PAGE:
The staff's reactionary support for the Asian American Association (AAA) is completely gratuitous, for the AAA is completely wrong. The cover of the March 24 issue of the National Review is not a "despicable sort of racial bigotry." Rather, it is an adroit and scathing attack on the questionable behavior of America's three most important public officials.
The editor of the National Review, John O'Sullivan, has bravely stood up to the harassment he has received from the Thought Police of the left. He has also rebutted the claims made about the cover. Their eyes aren't slanted--get a ruler and check. The teeth are simply elongated, just as the rest of their faces are, one of the most common techniques in caricatures. The President is serving coffee (get it?), not herbal tea. The Vice-President is wearing a Buddhist monk's attire and carrying a money-filled pauper's pot because, surprise, he solicited thousands of dollars at a Buddhist temple in California. The Clintons are wearing Chinese clothes because, when you go begging someone for money in Rome, you do as the Romans do.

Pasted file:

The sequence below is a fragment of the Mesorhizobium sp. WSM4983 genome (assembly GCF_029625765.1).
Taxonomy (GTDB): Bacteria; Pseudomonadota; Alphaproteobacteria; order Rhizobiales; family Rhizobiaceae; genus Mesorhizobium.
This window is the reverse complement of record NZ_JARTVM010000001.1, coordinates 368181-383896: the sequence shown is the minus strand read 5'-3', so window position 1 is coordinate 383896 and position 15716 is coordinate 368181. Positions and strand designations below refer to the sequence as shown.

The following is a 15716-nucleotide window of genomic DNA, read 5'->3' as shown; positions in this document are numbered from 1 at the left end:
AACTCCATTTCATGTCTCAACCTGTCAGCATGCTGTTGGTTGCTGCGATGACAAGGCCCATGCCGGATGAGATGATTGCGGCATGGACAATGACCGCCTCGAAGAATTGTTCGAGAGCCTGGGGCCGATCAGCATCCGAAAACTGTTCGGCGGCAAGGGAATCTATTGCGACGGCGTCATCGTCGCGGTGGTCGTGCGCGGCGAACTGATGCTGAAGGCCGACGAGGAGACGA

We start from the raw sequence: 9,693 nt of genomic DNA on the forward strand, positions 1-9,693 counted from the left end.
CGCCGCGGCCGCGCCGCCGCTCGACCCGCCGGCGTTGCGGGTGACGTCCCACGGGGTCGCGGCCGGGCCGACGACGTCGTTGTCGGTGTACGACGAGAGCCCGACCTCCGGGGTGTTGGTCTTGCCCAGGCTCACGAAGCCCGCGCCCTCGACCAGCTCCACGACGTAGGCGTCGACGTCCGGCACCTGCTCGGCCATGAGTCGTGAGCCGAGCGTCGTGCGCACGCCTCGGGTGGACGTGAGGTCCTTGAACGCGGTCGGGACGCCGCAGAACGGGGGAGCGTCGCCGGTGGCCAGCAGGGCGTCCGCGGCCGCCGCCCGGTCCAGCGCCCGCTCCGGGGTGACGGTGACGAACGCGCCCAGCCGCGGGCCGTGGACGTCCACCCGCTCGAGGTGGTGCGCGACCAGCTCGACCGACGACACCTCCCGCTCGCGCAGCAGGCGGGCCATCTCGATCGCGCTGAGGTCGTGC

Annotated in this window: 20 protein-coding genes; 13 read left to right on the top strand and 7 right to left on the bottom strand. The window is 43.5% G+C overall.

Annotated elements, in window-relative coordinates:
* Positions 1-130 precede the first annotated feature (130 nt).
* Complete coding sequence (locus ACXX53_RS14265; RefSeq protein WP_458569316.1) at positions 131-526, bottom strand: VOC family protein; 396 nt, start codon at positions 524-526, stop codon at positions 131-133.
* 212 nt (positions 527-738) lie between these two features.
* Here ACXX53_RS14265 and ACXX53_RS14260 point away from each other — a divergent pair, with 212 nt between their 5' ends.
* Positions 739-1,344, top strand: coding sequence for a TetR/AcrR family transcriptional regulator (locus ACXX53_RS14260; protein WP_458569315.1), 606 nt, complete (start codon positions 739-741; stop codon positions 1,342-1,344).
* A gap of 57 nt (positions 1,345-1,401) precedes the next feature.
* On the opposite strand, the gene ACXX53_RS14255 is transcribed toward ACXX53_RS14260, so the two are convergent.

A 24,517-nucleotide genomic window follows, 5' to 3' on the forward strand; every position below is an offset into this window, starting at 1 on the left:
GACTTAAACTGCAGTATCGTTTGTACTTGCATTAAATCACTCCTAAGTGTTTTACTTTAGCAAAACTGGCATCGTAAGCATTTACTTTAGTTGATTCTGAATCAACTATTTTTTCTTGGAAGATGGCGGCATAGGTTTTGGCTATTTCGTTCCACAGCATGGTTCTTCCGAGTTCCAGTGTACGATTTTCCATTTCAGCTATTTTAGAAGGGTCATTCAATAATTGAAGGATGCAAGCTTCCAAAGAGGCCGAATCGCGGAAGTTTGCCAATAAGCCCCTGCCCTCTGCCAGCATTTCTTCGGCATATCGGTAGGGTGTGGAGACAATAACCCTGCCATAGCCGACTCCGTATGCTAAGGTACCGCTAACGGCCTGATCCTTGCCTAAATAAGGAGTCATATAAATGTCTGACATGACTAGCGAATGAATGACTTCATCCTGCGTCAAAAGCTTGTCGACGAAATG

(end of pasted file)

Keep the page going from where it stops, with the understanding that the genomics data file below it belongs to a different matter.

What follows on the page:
Instead of attacking the National Review for its facility with political cartoons, the staff should maybe consider the more important issue to which the cartoon points, namely the illegal and unethical actions at the highest reaches of our government.